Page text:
When during the summer of 2014 Bill Hillmann made the news for getting gored by a bull, I was shocked but not surprised. When I heard him read publicly months before, my former Columbia College classmate had told a harrowing tale of a pileup he had witnessed during his 2013 trip to Pamplona. Despite the terrible scene described to us that evening, one where he had to drag a body out of the tunnel leading into the arena, Bill said he planned to return and run with the bulls. Later I’d learn Hillmann wasn’t surprised by his goring either. As he writes in his new book “Mozos: A Decade Running with the Bulls of Spain,” his first thought after the horror of it was “Accept it. You knew this day would come.”
Hillmann, author of last year’s novel “The Old Neighborhood” and founder of the Windy City Story Slam, recognizes the dual natured attention his goring has brought him. He spends a portion of “Mozos” detailing the media circus that followed his goring, attracted by the “ironic” story of the bull-run expert tripped by a fellow runner and gored by a bull, but in a chat I had with him walking his dog, Bill told me the most revelatory thing was the vitriol online: “It’s bothering that there are people so ugly inside they’d send a dude a personal message on his hospital bed, while he’s still maybe dying because of an infection in his leg, saying ‘I wish you had died.’ That person has bigger problems than me; I was only gored by a bull.” On an even more personal level, Hillmann lost friends in the foreign bull-runner community, but Hillmann also acknowledges that good came out of it too: “I got closer to my wife after a following rough patch. My novel got worldwide attention. My memoir’s being talked about in major outlets.” He also made new friends. Local Spanish runners, including legendary runner Juan Pedro Lecuona, visited him in the hospital and continued to be friends with him following his recovery. “I’m good friends with Juan-Pe now. I’m not sure that would have happened without the goring,” Hillmann says.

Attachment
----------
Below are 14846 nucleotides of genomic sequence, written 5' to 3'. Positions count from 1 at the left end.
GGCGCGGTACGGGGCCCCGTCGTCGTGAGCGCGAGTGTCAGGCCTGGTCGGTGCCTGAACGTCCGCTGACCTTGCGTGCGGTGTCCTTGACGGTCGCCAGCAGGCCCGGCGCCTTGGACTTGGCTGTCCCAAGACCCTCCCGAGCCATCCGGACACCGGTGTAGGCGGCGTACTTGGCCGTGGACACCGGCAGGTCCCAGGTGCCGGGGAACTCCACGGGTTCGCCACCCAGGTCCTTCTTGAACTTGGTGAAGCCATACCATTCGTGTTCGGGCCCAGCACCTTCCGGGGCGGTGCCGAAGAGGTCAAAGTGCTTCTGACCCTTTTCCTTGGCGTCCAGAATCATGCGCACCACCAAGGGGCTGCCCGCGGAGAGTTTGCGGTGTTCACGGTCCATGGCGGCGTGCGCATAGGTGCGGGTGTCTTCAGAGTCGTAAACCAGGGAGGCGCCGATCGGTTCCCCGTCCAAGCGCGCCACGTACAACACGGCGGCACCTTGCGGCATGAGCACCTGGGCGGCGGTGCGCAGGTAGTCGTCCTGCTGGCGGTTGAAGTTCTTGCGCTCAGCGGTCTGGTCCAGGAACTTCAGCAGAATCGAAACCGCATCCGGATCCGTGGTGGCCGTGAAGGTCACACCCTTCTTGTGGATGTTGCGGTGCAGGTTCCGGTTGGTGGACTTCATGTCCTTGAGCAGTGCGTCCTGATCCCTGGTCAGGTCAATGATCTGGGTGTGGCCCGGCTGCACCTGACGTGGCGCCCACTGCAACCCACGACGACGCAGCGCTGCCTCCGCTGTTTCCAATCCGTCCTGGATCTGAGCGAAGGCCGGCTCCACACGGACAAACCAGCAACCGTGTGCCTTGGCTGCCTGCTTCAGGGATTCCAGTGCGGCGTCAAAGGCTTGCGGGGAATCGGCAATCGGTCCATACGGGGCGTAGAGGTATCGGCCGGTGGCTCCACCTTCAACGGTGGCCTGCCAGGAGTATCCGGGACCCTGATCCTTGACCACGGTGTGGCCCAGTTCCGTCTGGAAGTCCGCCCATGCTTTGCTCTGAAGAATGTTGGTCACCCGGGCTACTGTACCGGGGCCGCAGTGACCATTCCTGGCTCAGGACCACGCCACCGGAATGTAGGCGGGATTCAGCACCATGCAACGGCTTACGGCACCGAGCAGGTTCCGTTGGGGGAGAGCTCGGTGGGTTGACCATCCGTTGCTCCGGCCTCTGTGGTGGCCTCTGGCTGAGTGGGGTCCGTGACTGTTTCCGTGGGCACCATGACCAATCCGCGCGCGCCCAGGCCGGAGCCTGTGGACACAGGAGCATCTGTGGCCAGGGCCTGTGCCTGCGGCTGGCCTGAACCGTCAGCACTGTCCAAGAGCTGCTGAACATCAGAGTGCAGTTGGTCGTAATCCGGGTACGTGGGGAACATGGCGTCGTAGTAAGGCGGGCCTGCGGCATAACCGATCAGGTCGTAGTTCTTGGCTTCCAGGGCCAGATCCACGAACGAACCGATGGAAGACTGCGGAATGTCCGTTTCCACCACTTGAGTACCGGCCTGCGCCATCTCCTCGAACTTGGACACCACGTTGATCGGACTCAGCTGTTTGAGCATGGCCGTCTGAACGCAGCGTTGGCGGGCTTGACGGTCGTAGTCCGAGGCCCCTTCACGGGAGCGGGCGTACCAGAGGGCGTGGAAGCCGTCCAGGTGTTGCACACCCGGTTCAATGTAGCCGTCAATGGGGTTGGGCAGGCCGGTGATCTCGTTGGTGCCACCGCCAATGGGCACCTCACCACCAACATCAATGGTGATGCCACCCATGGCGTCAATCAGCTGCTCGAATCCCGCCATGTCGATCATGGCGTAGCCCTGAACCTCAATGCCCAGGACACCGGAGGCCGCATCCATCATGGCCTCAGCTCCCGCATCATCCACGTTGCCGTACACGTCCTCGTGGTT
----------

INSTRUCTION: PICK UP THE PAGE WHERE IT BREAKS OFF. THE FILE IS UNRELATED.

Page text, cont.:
Hillmann hopes “Mozos” will convince tourists who think running with the bulls is a “fun thing to do traveling Europe in the summer” otherwise, but Hillmann still plans to run this year. Hillmann is one of those people he describes as those who “have to do on a spiritual level,” but Hillmann’s continued attendance is as much the guilt he’d feel if he didn’t. As he says during the “Mozos” account of the 2013 pileup, the same one where he assisted an unconscious runner, Hillmann says that a huge reason he runs is “because if something bad were to happen and I wasn’t there to try and help, I’d never forgive myself.” Hillmann’s need to perform heroics perhaps lends to a Spanish news outlet’s description of him as “the last and most serious Hemingwayites,” a statement that can be used to describe him on a lot of levels. Hillmann cites a few writers as influences, Jon Krakauer and Cormac McCarthy among those he listed, but his Hemingway fascination is part of his origin story. In past lives, Hillmann was a Chicago Golden Gloves champ and a drug dealer, but as detailed by himself and then teacher David McGrath, his junior college encounter with “The Sun Also Rises” sent Hillmann onto the path of becoming a writer, but also to Pamplona. One early moment in “Mozos,” Hillmann describes himself napping at the feet of Papa’s statue in front of the arena. No image better captures Hillmann, who if I didn’t know better, I would think is a Hemingway character brought to life.
“Mozos: A Decade Running with the Bulls of Spain”
By Bill Hillmann
Curbside Splendor Publishing, 200 pages, $15.95
June 17 Launch party at The Book Cellar, 4736 North Lincoln, (773)293-2665, 7pm. June 20 Discussion of “The Old Neighborhood” at Edgewater Library, 6000 North Broadway, (312)742-1945, 2pm. July 2 Curbside Splendor’s “Pamplona Send-Off” at the Whistler, 2421 North Milwaukee, (773)227-3530.